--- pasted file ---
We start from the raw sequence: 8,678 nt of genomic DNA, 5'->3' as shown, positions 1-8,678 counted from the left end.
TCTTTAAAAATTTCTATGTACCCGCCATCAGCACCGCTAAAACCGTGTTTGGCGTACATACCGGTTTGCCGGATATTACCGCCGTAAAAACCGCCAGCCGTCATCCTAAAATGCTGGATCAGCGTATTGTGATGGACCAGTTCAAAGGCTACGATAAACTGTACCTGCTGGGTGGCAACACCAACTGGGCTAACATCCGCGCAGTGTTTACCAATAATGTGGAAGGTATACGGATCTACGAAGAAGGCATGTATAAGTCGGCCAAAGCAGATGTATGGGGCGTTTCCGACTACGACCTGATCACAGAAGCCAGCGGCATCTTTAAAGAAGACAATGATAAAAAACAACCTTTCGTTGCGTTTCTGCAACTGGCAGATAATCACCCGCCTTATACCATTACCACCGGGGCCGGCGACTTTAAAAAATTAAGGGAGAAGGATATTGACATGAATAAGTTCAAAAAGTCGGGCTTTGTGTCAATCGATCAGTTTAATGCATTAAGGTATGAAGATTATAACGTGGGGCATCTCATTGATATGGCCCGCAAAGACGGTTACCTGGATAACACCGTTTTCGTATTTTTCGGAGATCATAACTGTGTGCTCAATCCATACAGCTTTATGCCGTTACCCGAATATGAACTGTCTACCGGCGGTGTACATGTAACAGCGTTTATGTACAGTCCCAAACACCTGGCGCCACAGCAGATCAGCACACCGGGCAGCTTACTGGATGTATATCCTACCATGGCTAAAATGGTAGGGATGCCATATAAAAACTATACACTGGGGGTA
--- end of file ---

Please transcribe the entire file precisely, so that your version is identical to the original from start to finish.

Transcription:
We start from the raw sequence: 8,678 nt of genomic DNA, 5'->3' as shown, positions 1-8,678 counted from the left end.
TCTTTAAAAATTTCTATGTACCCGCCATCAGCACCGCTAAAACCGTGTTTGGCGTACATACCGGTTTGCCGGATATTACCGCCGTAAAAACCGCCAGCCGTCATCCTAAAATGCTGGATCAGCGTATTGTGATGGACCAGTTCAAAGGCTACGATAAACTGTACCTGCTGGGTGGCAACACCAACTGGGCTAACATCCGCGCAGTGTTTACCAATAATGTGGAAGGTATACGGATCTACGAAGAAGGCATGTATAAGTCGGCCAAAGCAGATGTATGGGGCGTTTCCGACTACGACCTGATCACAGAAGCCAGCGGCATCTTTAAAGAAGACAATGATAAAAAACAACCTTTCGTTGCGTTTCTGCAACTGGCAGATAATCACCCGCCTTATACCATTACCACCGGGGCCGGCGACTTTAAAAAATTAAGGGAGAAGGATATTGACATGAATAAGTTCAAAAAGTCGGGCTTTGTGTCAATCGATCAGTTTAATGCATTAAGGTATGAAGATTATAACGTGGGGCATCTCATTGATATGGCCCGCAAAGACGGTTACCTGGATAACACCGTTTTCGTATTTTTCGGAGATCATAACTGTGTGCTCAATCCATACAGCTTTATGCCGTTACCCGAATATGAACTGTCTACCGGCGGTGTACATGTAACAGCGTTTATGTACAGTCCCAAACACCTGGCGCCACAGCAGATCAGCACACCGGGCAGCTTACTGGATGTATATCCTACCATGGCTAAAATGGTAGGGATGCCATATAAAAACTATACACTGGGGGTA